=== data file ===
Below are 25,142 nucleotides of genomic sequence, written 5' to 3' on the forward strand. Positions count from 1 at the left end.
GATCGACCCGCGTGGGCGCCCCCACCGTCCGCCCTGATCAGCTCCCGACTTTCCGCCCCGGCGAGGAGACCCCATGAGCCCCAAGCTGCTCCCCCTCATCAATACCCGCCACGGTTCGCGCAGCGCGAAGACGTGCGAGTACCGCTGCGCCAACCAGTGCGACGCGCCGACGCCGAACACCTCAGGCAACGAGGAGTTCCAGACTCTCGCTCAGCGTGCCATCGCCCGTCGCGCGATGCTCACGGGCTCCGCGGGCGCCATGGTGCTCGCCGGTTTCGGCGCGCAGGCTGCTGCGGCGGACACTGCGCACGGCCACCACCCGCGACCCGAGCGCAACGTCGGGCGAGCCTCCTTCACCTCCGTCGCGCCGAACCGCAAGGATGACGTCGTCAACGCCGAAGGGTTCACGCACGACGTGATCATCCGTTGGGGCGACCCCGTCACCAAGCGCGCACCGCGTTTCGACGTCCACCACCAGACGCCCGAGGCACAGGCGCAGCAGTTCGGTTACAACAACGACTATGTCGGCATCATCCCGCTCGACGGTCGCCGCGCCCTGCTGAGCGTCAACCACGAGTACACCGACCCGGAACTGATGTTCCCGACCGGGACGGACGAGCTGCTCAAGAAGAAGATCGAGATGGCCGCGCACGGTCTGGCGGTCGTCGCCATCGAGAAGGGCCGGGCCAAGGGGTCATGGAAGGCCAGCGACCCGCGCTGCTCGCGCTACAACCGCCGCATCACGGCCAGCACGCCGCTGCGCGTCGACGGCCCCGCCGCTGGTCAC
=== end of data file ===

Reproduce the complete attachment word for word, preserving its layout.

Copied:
Below are 25,142 nucleotides of genomic sequence, written 5' to 3' on the forward strand. Positions count from 1 at the left end.
GATCGACCCGCGTGGGCGCCCCCACCGTCCGCCCTGATCAGCTCCCGACTTTCCGCCCCGGCGAGGAGACCCCATGAGCCCCAAGCTGCTCCCCCTCATCAATACCCGCCACGGTTCGCGCAGCGCGAAGACGTGCGAGTACCGCTGCGCCAACCAGTGCGACGCGCCGACGCCGAACACCTCAGGCAACGAGGAGTTCCAGACTCTCGCTCAGCGTGCCATCGCCCGTCGCGCGATGCTCACGGGCTCCGCGGGCGCCATGGTGCTCGCCGGTTTCGGCGCGCAGGCTGCTGCGGCGGACACTGCGCACGGCCACCACCCGCGACCCGAGCGCAACGTCGGGCGAGCCTCCTTCACCTCCGTCGCGCCGAACCGCAAGGATGACGTCGTCAACGCCGAAGGGTTCACGCACGACGTGATCATCCGTTGGGGCGACCCCGTCACCAAGCGCGCACCGCGTTTCGACGTCCACCACCAGACGCCCGAGGCACAGGCGCAGCAGTTCGGTTACAACAACGACTATGTCGGCATCATCCCGCTCGACGGTCGCCGCGCCCTGCTGAGCGTCAACCACGAGTACACCGACCCGGAACTGATGTTCCCGACCGGGACGGACGAGCTGCTCAAGAAGAAGATCGAGATGGCCGCGCACGGTCTGGCGGTCGTCGCCATCGAGAAGGGCCGGGCCAAGGGGTCATGGAAGGCCAGCGACCCGCGCTGCTCGCGCTACAACCGCCGCATCACGGCCAGCACGCCGCTGCGCGTCGACGGCCCCGCCGCTGGTCAC